Date of Award


Publication Type

Master Thesis

Degree Name



Mechanical, Automotive, and Materials Engineering

First Advisor

Watt, D. F.,


Engineering, Mechanical.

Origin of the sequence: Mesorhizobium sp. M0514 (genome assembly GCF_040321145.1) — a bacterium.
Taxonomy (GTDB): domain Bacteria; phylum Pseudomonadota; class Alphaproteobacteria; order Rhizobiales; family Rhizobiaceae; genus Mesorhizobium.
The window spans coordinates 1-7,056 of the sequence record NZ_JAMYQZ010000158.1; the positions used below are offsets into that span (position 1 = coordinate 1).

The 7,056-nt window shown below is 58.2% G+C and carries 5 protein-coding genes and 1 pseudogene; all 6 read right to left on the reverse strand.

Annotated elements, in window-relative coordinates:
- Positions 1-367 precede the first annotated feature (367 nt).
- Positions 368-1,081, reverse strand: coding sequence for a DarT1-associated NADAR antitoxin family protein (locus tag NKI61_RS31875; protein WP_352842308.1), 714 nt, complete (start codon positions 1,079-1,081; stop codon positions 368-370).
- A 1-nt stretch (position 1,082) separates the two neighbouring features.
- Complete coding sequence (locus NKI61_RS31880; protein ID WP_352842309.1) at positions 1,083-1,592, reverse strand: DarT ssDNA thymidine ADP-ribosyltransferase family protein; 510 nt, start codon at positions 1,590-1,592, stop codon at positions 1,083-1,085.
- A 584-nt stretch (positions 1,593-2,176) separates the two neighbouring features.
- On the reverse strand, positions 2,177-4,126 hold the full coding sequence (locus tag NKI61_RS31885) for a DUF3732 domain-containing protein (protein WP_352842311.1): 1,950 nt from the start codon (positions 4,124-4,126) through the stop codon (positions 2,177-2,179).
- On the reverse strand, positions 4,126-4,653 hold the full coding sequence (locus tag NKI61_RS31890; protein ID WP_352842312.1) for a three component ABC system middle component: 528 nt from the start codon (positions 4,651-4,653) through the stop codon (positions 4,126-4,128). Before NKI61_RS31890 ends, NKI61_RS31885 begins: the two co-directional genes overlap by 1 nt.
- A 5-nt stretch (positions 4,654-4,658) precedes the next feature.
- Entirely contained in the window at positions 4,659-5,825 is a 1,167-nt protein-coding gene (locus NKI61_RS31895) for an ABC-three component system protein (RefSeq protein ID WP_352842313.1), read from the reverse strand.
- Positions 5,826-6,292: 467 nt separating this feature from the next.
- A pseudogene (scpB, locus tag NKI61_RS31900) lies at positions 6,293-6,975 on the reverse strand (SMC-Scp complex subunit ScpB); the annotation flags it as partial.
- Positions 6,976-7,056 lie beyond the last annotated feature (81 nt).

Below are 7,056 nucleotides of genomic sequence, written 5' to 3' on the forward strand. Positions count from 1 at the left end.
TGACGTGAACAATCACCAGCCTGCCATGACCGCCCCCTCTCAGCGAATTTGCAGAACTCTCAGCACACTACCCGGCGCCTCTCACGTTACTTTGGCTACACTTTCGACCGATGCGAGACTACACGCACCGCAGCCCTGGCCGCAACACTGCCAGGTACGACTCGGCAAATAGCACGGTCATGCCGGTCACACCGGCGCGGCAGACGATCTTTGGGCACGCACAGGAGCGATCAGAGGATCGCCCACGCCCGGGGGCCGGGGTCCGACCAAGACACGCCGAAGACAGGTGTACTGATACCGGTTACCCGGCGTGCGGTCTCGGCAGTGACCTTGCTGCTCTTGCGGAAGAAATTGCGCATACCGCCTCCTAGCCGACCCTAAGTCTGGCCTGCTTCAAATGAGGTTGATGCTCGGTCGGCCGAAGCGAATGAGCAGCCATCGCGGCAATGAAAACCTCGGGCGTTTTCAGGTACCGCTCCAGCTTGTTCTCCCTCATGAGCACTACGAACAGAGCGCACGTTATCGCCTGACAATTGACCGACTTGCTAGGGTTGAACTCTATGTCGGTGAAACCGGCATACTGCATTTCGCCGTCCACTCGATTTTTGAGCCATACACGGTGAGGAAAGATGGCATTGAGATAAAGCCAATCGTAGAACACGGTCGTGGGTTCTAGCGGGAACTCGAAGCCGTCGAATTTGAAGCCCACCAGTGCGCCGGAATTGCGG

Clean air legislation has fueled the development of alternatively fueled automobiles. As a result, automotive companies have looked for ways to increase the performance of these vehicles while attempting to bring down the price of this technology. In many cases, the fuel storage method plays a significant role in the achievement of these goals. The development of a flat sided pressure vessel would allow for better use of the available fuel storage space on the automobile. Construction of the pressurized fuel tank out of lightweight and economical materials will further increase the performance levels and bring down the cost of the fuel system. This thesis investigates the potential for the development of a flat sided, polymer composite pressure vessel. As part of the design approach, finite element analysis models, incorporating internal ribs for reinforcement against the bending of the flat walls, were constructed, analyzed and refined. Two final potential designs were constructed from fiberglass and pressure tested to validate the finite element analysis models. Analysis of pressure testing data and sectioning of a prototype tank, revealed potential problems with the construction approach utilized. In comparing the experimental data with the predicted finite element analysis values, conclusive correlation could not be drawn. Indications, however, lead to the belief that direct water contact with the composite walls and manual filament winding of the tanks led to the poor results. Finally, the results and information gained in this research have advanced the possibility of future successful development of a flat sided, polymer composite pressure vessel.Dept. of Mechanical, Automotive, and Materials Engineering. Paper copy at Leddy Library: Theses & Major Papers - Basement, West Bldg. / Call Number: Thesis1999 .G36. Source: Masters Abstracts International, Volume: 43-05, page: 1796. Adviser: D. F. Watt. Thesis (M.A.Sc.)--University of Windsor (Canada), 1999.